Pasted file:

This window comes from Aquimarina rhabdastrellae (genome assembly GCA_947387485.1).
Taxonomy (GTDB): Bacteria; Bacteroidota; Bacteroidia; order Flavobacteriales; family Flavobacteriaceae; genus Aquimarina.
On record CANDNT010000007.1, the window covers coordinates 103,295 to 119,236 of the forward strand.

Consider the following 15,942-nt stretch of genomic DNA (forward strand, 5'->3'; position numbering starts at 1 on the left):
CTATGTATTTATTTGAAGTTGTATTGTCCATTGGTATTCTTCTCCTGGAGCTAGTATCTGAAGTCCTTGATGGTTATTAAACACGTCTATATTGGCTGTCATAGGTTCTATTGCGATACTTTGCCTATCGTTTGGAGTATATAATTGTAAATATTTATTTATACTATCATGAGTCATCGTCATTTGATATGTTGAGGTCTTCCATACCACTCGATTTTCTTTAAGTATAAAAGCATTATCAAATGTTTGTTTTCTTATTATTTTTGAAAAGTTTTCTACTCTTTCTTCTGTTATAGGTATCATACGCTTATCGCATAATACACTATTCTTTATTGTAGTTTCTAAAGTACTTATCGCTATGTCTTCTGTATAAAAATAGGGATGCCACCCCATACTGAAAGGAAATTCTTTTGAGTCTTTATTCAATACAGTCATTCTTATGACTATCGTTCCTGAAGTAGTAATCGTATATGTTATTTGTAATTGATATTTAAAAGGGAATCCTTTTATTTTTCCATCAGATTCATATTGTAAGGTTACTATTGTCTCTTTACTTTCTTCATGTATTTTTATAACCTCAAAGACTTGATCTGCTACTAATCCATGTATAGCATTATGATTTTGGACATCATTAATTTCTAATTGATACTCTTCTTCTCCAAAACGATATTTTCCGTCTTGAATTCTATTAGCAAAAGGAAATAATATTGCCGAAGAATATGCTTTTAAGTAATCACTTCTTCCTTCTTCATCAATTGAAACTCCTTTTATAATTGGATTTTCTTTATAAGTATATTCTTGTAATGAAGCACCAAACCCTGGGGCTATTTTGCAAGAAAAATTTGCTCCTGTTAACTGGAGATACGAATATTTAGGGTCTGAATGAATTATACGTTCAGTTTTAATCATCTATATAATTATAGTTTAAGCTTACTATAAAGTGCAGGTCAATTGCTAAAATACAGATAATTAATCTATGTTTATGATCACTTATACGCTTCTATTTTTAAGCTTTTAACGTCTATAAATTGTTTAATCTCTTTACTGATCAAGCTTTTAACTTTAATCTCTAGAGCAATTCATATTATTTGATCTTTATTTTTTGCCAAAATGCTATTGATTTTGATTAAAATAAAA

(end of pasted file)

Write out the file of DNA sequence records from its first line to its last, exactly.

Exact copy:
This window comes from Aquimarina rhabdastrellae (genome assembly GCA_947387485.1).
Taxonomy (GTDB): Bacteria; Bacteroidota; Bacteroidia; order Flavobacteriales; family Flavobacteriaceae; genus Aquimarina.
On record CANDNT010000007.1, the window covers coordinates 103,295 to 119,236 of the forward strand.

Consider the following 15,942-nt stretch of genomic DNA (forward strand, 5'->3'; position numbering starts at 1 on the left):
CTATGTATTTATTTGAAGTTGTATTGTCCATTGGTATTCTTCTCCTGGAGCTAGTATCTGAAGTCCTTGATGGTTATTAAACACGTCTATATTGGCTGTCATAGGTTCTATTGCGATACTTTGCCTATCGTTTGGAGTATATAATTGTAAATATTTATTTATACTATCATGAGTCATCGTCATTTGATATGTTGAGGTCTTCCATACCACTCGATTTTCTTTAAGTATAAAAGCATTATCAAATGTTTGTTTTCTTATTATTTTTGAAAAGTTTTCTACTCTTTCTTCTGTTATAGGTATCATACGCTTATCGCATAATACACTATTCTTTATTGTAGTTTCTAAAGTACTTATCGCTATGTCTTCTGTATAAAAATAGGGATGCCACCCCATACTGAAAGGAAATTCTTTTGAGTCTTTATTCAATACAGTCATTCTTATGACTATCGTTCCTGAAGTAGTAATCGTATATGTTATTTGTAATTGATATTTAAAAGGGAATCCTTTTATTTTTCCATCAGATTCATATTGTAAGGTTACTATTGTCTCTTTACTTTCTTCATGTATTTTTATAACCTCAAAGACTTGATCTGCTACTAATCCATGTATAGCATTATGATTTTGGACATCATTAATTTCTAATTGATACTCTTCTTCTCCAAAACGATATTTTCCGTCTTGAATTCTATTAGCAAAAGGAAATAATATTGCCGAAGAATATGCTTTTAAGTAATCACTTCTTCCTTCTTCATCAATTGAAACTCCTTTTATAATTGGATTTTCTTTATAAGTATATTCTTGTAATGAAGCACCAAACCCTGGGGCTATTTTGCAAGAAAAATTTGCTCCTGTTAACTGGAGATACGAATATTTAGGGTCTGAATGAATTATACGTTCAGTTTTAATCATCTATATAATTATAGTTTAAGCTTACTATAAAGTGCAGGTCAATTGCTAAAATACAGATAATTAATCTATGTTTATGATCACTTATACGCTTCTATTTTTAAGCTTTTAACGTCTATAAATTGTTTAATCTCTTTACTGATCAAGCTTTTAACTTTAATCTCTAGAGCAATTCATATTATTTGATCTTTATTTTTTGCCAAAATGCTATTGATTTTGATTAAAATAAAA